It was not God’s Trickster that I expected to see through my rifle scope that morning. I was out for meat in the freezer, prime, organic meat that the entire family looks forward to.

After waking at the insane hour of 5 a.m. and heading out just as daylight struggled to take hold on a dreary, overcast morning, I took my place against a bull pine tree, settling in behind a ground blind, constructed four weeks before opening day.

Sitting statue-still, while the head slowly moves, right to left, left to right, the eyes are trained to pause at every conceivable opening in the swamp ahead. This is the way we kill our deer, not by the stalk but by a slow, steady, patient waiting. Looking, always looking, for a big, brown body.

There are some deer hunters who view this tactic with dismay. They believe, or so they claim, that ambushing a deer is not hunting. I must disagree, having spent many a day, 40 yards from a good deer run and pure buck sign thrown in, and never saw a single deer.

It comes down, in my humble opinion, to choice. If you move through prime deer woods, it is likely you will jump one or more deer. It is also likely that all you will see is a big, white tail waving bye-bye as you decide, in a heartbeat, is that a buck or a doe?

But back to my morning. Perhaps 90 minutes into the hunt, I pick up movement. Brown movement, but somehow something is not right. In the next moment I know, at once, I have a great predator in front of me, maybe 30 yards away.

This could never happen if the wind was not favorable. The eastern coyote has its nose as its first defense and can pick up the carcass of a dead animal from a mile away, or so I have heard.

The coyote paused over a tiny pond, covered with ice and snow. He, or she, hesitated, waiting as if it sensed something was not quite right. I, too, waited, hoping the critter would stop behind some obstruction so I could shoulder my rifle and fix it in my scope.

Of course, I have no intention of killing this spectacular creature. I simply wanted to get a good, up-close look because the opportunity to see a coyote at this close distance, undisturbed, has been a once-in-every-four-or-five-year opportunity.

Then, and this is classic coyote behavior, the creature slowly turned and headed back the way it came. Did it sense my presence? I will never know as I watched it walk back into the cover of the swamp.

Fear, the old man told me years ago, is what drives men to do the things that are deplorable. People, he said, fear what they do not understand.

Fear, like a father with a stiff belt, and ignorance, the mother who looked on with a vague countenance — those two miserable parents, he told me, is what can drive people to kill that which they do not understand.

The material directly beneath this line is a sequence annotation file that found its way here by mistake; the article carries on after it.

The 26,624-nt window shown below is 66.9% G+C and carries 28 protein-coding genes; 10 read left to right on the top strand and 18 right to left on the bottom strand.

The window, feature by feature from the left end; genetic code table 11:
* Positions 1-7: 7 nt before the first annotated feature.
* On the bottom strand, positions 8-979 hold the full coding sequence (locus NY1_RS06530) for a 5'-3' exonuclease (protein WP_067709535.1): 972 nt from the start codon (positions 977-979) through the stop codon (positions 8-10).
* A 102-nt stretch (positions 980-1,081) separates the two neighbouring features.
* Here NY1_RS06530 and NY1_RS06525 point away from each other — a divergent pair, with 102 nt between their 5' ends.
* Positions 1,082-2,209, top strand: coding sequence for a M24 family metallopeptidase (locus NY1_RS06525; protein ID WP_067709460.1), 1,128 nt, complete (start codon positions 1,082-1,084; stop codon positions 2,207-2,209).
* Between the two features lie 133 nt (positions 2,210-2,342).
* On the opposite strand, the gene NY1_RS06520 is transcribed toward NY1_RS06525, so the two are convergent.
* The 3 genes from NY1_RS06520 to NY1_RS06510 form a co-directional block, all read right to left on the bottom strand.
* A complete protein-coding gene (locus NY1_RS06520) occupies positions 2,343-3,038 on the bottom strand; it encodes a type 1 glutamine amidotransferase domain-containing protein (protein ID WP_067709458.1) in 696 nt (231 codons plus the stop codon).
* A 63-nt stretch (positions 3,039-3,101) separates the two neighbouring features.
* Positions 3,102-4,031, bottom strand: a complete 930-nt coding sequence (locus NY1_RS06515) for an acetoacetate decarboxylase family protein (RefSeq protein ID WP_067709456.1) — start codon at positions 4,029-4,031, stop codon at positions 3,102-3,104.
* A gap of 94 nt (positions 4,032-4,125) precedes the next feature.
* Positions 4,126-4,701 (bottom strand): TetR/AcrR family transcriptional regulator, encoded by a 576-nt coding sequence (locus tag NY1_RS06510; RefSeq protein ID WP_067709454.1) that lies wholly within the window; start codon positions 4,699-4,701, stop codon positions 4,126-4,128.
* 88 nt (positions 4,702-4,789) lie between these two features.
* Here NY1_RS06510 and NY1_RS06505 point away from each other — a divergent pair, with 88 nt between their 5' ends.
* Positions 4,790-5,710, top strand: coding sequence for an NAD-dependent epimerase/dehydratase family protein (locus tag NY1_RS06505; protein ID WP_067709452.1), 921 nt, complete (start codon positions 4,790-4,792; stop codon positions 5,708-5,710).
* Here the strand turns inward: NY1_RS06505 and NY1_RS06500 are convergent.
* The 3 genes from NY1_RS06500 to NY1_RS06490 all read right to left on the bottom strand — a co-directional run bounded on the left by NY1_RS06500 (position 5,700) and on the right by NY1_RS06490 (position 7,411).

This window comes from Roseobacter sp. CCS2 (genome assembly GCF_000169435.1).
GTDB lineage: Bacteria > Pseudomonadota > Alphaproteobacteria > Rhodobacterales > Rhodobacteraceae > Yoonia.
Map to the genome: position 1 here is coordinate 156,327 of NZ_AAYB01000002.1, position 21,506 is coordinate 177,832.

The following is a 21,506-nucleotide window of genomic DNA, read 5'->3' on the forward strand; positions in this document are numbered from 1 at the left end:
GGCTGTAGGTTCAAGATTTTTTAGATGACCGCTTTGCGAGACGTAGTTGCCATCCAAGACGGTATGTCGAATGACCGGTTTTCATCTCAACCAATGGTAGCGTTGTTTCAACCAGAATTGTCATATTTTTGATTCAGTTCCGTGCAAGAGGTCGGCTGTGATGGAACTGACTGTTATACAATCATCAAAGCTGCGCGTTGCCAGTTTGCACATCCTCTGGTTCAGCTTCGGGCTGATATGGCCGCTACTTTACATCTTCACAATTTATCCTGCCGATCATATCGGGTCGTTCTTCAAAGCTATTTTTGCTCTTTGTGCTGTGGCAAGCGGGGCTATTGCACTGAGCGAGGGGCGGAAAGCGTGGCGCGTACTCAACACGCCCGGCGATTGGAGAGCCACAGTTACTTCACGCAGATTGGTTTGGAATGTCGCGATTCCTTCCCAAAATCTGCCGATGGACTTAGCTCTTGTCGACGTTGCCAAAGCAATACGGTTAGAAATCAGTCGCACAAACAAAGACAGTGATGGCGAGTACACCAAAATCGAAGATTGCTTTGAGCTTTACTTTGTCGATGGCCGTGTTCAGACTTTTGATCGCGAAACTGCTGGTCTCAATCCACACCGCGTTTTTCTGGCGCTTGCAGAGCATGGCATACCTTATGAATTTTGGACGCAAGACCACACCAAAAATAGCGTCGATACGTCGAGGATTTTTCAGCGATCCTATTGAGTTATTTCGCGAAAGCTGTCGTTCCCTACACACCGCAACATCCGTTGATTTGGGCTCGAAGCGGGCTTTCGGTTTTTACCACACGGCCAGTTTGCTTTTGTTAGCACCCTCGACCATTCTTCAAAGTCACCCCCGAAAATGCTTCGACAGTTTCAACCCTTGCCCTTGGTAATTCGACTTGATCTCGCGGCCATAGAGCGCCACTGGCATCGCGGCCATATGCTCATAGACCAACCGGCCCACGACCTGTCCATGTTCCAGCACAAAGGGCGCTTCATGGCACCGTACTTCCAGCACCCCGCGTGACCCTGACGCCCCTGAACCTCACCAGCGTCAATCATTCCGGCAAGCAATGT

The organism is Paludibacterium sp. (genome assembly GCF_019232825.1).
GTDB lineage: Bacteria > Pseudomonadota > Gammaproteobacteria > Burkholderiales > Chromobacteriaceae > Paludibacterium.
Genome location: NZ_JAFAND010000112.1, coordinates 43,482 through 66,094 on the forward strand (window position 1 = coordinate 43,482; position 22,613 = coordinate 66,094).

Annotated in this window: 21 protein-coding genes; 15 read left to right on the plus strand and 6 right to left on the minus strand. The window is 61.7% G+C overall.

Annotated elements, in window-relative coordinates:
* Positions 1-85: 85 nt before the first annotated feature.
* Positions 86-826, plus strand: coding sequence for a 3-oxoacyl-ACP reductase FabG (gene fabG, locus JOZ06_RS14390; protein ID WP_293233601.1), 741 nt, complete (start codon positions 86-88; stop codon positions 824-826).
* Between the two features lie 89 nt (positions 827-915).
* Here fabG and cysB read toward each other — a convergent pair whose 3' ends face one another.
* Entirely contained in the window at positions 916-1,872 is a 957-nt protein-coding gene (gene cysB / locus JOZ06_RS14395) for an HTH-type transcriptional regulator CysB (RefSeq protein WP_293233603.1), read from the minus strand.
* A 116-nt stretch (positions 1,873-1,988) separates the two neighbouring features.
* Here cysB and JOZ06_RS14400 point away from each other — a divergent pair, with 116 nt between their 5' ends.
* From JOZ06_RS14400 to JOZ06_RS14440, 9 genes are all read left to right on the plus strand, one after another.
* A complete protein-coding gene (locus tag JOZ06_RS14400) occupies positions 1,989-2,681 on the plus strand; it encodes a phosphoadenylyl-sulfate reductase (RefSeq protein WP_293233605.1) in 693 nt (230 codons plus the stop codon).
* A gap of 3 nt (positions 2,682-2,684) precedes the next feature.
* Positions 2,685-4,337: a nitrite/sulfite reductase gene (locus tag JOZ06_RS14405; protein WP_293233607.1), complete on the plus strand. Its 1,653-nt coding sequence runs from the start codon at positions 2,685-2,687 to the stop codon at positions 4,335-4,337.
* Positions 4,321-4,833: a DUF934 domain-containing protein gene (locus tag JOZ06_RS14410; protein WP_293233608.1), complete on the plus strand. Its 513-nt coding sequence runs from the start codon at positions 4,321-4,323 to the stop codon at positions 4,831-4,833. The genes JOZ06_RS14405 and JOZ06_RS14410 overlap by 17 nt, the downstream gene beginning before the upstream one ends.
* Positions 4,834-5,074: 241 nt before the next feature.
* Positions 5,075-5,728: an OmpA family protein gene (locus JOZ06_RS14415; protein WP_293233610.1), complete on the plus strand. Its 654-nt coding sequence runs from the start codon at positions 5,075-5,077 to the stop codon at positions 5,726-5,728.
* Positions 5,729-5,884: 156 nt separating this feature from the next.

This is not to say every person who kills a coyote had a brute for a dad and a mute for a mom; my main point here is how pointless this behavior really is.

So, the killing continues and, for most of us, it is really OK. No sweat off my brow, right? And if the Fish & Wildlife people say an open-season on coyotes is justified, or so goes the argument, then who am I to challenge the folks who have done the biology on all of this? Right?


Once the boogie man is out of the bag, you cannot put him back in. And the past tells us the truth of this: We will continue to kill as many coyotes as possible because that is what we always did.

Unlike the wolf, which humans exterminated in almost all of the U.S., the eastern coyote is of a different breed: He has the hunting skills of the wolf, combined with the surviving skills of the western coyote. My guess is the Trickster will be here for as long as man, maybe even longer.

While I have never shot a coyote and have had, over the years, at least three chances to do so, that is not the prevailing conviction of the majority of deer hunters.

It is their widely-held belief that coyotes kill many deer that has brought about the wholesale — let us call it what it is — slaughter of a great predator in our midst. We should celebrate what the coyote is, not punish the creature for the fact it kills what it kills to survive and to feed its young. But most of the time, when I speak to a hunter, the argument prevails: Kill all them coyotes.

Do coyotes kill deer? You bet they do. But the true myth is how many deer are taken by coyotes. The tales of coyotes killing deer are often so ridiculous as to be bizarre. Meanwhile, talk to your local game warden and ask him about the problems posed by Fido. My guess is that far more deer fall to domestic dogs, that friendly little pup of yours, than they do to coyotes.

And here is a personal observation. After more than 50 years of deer hunting, I have never witnessed a coyote even chasing a deer. What I have witnessed, on some seven or eight occasions, when deer and turkey hunting, is a dog or dogs running deer, up close, right on their tails.

One other thing: Perhaps 20 years ago, I was back in deep woods during the December muzzleloader hunt when I heard a crashing behind me. Moments later, a mature doe came running at full speed. Not 40 yards behind came a beagle, that howl running along with him. I pulled up, aimed the rifle some 10 yards in front of the dog — I had no intention of killing the critter — and fired, maybe 30 yards away. I looked on, astounded, as that beagle never broke stride and continued the chase.

I think God’s Trickster — a few Native American tribes believed the coyote possessed special powers and dubbed him so — deserves better than what the law allows. Every time I see one, I marvel at what is before me — the variations in their color, the stealth, their ability to survive all that is thrown at them, the fact that a vibrant predator walks among us, is something we should all cherish.

Contact Dennis Jensen at d.jensen62@yahoocom

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